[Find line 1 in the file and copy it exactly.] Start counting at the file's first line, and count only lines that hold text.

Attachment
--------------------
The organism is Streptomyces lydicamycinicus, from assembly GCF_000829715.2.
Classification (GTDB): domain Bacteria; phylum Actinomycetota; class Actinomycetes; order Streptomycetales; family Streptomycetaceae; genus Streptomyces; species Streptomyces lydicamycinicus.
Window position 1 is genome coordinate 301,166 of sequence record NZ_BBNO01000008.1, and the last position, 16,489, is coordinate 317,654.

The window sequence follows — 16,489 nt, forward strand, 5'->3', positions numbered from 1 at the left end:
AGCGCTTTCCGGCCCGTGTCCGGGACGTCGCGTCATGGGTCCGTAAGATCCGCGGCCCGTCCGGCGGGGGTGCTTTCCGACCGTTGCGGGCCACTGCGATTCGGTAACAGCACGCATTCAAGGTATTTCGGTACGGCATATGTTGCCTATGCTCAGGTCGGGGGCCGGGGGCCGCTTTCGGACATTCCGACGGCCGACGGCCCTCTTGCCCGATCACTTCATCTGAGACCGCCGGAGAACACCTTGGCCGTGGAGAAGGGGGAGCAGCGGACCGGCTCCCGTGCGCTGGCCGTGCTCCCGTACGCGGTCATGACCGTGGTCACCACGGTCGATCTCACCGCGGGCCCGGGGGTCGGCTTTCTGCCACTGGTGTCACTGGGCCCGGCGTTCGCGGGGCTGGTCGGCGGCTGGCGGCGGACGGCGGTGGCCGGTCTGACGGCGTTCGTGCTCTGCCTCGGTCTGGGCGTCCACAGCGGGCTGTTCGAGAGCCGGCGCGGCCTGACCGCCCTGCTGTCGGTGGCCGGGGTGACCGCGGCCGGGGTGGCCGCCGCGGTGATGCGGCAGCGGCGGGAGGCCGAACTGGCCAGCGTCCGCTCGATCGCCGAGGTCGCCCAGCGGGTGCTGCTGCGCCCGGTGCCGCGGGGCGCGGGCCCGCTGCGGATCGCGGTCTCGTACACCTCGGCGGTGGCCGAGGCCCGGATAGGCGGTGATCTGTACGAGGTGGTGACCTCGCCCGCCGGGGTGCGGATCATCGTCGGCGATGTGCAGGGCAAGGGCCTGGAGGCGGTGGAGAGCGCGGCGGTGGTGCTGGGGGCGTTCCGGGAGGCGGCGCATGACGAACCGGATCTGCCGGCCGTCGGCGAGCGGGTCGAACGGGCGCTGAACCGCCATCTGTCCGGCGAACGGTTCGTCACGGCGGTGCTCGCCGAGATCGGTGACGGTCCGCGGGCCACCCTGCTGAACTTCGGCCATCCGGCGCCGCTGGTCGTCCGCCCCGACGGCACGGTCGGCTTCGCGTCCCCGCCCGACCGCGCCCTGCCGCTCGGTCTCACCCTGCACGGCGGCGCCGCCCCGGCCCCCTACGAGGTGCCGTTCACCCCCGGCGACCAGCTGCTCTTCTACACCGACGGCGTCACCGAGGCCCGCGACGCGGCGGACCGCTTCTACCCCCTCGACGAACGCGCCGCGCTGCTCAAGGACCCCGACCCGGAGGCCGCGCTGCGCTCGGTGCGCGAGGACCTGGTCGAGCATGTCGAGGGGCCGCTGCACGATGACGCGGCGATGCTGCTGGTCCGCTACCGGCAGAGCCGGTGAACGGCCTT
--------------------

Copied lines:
The organism is Streptomyces lydicamycinicus, from assembly GCF_000829715.2.